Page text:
Building Bridges Between Races And Culture
Recorded on: March 20, 2015
Air Date: March 23, 2015
A constant in the news these days are stories of unequal policing practices and inequitable educational and employment opportunities based on race and culture. These issues have an impact on all of us in the United States, in Oregon, and in Eugene.
Johnny Lake’s life story and his work in the field make him uniquely qualified to help us understand the problem and think about solutions. He will describe things each person can do to help improve relationships across perceived boundaries. He will suggest ways to help reduce the tensions, address the disparities, and level the playing field.
Lake has lived in Oregon for almost 40 years. As an African-American, he — like many of his ancestors — has experienced discriminatory practices. Yet, his encouraging and informative life story is rich in examples of strength, resiliency, and triumph.
He was born in the small town of Bolivar, Tennessee, about 50 miles from Memphis and attended segregated schools for the first four years of his education. After the 4th grade, he was one of a few black children “voluntarily enrolled” to integrate the white school. On his first day of 5th grade, he was the only black child in his classroom. As one of the children used to begin integration in the South, Lake learned valuable lessons that continue to inform his life, work and relationships.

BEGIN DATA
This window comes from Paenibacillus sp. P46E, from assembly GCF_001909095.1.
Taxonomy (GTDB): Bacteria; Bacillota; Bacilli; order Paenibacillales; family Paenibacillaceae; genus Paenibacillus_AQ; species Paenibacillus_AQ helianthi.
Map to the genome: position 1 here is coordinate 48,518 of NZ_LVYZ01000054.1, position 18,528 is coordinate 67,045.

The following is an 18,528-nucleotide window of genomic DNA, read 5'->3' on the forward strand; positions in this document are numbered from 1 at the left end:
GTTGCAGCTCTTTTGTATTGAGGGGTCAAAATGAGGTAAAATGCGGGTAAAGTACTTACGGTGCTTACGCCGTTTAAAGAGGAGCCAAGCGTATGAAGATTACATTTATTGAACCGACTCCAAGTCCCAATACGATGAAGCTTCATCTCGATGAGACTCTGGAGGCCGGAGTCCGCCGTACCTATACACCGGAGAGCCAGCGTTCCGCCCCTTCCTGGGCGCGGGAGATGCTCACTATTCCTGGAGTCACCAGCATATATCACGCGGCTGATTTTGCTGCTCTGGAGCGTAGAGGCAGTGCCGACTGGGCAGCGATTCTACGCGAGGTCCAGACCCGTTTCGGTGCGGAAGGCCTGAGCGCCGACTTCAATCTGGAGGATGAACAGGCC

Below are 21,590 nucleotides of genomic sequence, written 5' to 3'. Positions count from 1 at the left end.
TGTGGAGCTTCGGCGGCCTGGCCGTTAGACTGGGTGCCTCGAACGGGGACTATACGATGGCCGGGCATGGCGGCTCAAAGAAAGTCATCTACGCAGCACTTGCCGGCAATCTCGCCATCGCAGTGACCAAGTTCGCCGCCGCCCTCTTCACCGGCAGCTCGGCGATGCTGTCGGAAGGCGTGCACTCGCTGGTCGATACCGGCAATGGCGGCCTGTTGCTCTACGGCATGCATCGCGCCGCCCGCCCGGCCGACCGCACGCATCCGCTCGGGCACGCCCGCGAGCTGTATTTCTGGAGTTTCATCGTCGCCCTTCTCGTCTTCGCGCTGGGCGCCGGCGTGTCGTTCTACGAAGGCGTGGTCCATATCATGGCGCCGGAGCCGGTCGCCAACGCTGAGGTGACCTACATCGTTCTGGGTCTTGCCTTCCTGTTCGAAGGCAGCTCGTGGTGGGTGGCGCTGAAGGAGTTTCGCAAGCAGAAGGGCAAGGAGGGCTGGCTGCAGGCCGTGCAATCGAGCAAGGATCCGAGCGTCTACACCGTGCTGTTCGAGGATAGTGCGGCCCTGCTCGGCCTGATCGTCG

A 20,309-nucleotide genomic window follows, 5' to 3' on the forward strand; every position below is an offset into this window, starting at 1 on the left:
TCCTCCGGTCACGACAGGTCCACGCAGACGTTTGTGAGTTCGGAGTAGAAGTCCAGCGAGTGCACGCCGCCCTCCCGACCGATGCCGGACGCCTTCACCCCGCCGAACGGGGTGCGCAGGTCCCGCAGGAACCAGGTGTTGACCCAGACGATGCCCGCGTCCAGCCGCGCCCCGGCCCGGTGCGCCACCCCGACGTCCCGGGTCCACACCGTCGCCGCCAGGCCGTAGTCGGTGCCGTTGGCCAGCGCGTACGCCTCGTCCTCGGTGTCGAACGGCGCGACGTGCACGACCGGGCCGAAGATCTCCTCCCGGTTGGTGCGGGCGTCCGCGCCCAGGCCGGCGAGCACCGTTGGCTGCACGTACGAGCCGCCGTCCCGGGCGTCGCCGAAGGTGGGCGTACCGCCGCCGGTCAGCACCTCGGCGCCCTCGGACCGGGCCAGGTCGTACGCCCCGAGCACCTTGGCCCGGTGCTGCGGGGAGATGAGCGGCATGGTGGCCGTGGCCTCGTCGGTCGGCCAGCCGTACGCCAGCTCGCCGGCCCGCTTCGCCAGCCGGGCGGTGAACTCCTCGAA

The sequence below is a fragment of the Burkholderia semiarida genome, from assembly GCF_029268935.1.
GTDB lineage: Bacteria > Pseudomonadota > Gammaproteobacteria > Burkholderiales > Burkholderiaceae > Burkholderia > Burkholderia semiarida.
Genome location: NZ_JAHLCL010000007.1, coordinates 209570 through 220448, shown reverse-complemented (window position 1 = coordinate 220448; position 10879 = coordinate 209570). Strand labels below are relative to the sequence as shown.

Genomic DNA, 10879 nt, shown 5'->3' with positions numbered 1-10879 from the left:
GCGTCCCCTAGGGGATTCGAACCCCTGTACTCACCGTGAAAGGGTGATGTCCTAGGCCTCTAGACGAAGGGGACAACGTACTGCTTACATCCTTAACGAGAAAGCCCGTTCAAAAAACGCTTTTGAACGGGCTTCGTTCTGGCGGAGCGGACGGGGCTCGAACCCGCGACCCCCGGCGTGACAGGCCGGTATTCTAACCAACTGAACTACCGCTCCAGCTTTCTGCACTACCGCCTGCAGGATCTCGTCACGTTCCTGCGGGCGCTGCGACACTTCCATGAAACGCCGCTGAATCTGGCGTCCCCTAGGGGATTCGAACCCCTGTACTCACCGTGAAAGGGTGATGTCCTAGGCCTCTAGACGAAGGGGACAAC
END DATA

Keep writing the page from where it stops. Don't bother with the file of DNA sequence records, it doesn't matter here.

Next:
He graduated at the top of his class in high school and is a Phi Beta Kappa graduate of Willamette University with a BS in history. He earned his master’s degree and PhD in Educational Leadership at the University of Oregon.
Lake has been teaching at Northwest Christian University since 2008. While preparing his students to be teachers, he focuses on teacher-student relationships. His students learn about the impact of diversity, race, and culture on the academic performance of their students. He recently taught the first Black History class at NCU.
Lake consults with a wide variety of agencies and organizations, courts and justice systems, school districts, colleges and universities, Latino and Native American leadership groups, and churches. As an administrator on special assignment with the Eugene 4J school district, he works with teachers and students to improve leadership, communication, and student academic outcomes.
He is the former Chair of the Oregon Commission on Black Affairs and worked closely with the Commission on Latino Affairs. He is a former Education Chair for the NAACP. He received a Silver Citizenship Award, the highest civilian award, from the Sons of Revolutionary War Veterans for his community work with children and families, and also received an award from the Sons of Confederate Veterans. He received a Defender of the Children award from the Latino Community, one of his favorite awards.
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